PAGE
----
- Deaf Composer
- Hero Worshipper: The story behind Beethoven's Symphony No. 3 was that he created it with the life of Napoleon Bonaparte in mind. The main reason was Beethoven viewed Napoleon as a rebel hero during the French Revolution. When the Frenchman went all A God Am I and declared himself emperor, Beethoven lost it and renamed the symphony "Eroica" instead of "Bonaparte".
- Hot-Blooded: According to many accounts.
- Jerk with a Heart of Gold: There are many accounts of Beethoven verbally abusing his friends and accusing of them of cheating him... only to get over it and apologise the next day.
- His temperament was so radical some historians suspect he had bipolar disorder. He once wrote to his friend Johann Hummel, "You are a false dog, and may the hangman do away with all false dogs!". The very next day, he wrote again saying, "You are an honest fellow and I now realize you were right. Kisses from your Beethoven, also called dumpling".
- Inspirationally Disadvantaged: When ineptly presented, Beethoven's story can skirt into this territory.
- Let's See You Do Better: Wellington's Victory is typically seen as absolutely horrible, especially by Beethoven's standards. His response to all the criticism was, "What I shit is better than anything you could think up!" He was probably right.
- Mad Artist: Arguably, Beethoven was the Trope Codifier. Before the Romantic era, musicians and composers were seen as craftspeople instead of artistes. Beethoven may not have been the first, but he was certainly the best-known example of the tortured composer who uses music to express his emotions.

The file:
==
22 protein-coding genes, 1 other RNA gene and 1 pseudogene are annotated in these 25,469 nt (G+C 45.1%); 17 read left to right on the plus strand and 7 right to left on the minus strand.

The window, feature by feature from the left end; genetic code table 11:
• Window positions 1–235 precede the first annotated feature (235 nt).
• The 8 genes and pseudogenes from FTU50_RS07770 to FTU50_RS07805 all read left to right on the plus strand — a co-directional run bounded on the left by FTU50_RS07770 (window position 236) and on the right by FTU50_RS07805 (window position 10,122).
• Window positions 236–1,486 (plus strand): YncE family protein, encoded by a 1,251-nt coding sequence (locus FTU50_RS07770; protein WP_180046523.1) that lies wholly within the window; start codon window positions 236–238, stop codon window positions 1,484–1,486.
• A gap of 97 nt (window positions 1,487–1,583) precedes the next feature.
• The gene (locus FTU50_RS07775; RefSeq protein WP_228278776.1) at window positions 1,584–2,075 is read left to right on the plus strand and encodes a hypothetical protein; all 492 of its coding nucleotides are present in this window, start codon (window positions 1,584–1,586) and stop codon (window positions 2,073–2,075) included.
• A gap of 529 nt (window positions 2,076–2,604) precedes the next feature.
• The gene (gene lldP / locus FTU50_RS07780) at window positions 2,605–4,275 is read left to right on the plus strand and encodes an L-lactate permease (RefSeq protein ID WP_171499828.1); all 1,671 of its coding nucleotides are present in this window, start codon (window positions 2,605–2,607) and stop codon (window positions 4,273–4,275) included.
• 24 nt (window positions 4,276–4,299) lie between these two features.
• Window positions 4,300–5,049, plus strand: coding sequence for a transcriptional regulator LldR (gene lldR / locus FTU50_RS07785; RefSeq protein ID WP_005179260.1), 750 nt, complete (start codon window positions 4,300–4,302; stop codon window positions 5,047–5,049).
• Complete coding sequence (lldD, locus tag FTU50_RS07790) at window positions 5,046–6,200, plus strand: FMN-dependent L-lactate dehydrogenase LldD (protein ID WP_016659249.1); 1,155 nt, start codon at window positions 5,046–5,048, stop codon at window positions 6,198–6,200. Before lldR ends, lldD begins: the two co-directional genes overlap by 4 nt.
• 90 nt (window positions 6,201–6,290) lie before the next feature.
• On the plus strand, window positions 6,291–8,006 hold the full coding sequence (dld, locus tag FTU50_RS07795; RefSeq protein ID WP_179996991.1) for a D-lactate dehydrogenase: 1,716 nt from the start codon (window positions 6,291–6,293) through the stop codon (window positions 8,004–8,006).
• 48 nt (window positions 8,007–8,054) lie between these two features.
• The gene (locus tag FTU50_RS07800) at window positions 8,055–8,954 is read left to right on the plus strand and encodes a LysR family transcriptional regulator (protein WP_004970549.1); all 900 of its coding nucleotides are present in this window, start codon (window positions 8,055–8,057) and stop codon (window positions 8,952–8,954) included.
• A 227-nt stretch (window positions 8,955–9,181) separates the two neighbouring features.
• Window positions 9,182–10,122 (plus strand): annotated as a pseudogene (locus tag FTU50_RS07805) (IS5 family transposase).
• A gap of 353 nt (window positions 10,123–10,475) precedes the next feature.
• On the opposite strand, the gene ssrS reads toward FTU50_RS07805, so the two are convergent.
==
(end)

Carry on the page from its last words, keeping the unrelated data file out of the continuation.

- Money, Dear Boy: Even Beethoven was not above accepting a commission for this reason. The infamous overture "Wellington's Victory" was hardly his greatest work, but it did help pay the bills.
- Unlike Mozart, Beethoven was a shrewd businessman and did know how to make a profit. At the time in Vienna, a composer had to be an entrepreneur, responsible for all expenses of performing his work. His two performances of the Eroica symphony made enough money for him to live on for three years.
- The Perfectionist: Beethoven's scores and sketches are famously filled with violently scrawled crossings-out and corrections in search of the exact right notes. Naturally, it paid off.
- Promotion to Parent: Beethoven's mother died when he was still in his teens, leaving him to care for his younger siblings, because his father's alcoholism hindered his ability to parent.
- Pushy Stage Parents: Beethoven's father tried to make him into the next child music star, like Mozart. (They even introduced him to Mozart, who recognized him as a fellow musical genius.)
- Sense Loss Sadness: In his poignant "Heiligenstadt Testament," Beethoven describes his feelings of despair as his hearing loss progressively worsened. He reveals that he was nearly Driven to Suicide, but, fortunately for everyone, he eventually resolved to keep creating music whether he could hear it or not.
- Standard Snippet:
- There is recent recognition that the introduction to Symphony No. 3 "Eroica" falls under this category.
- His Fifth Symphony.
- Moonlight Sonata
- Ode to Joy
- Für Elise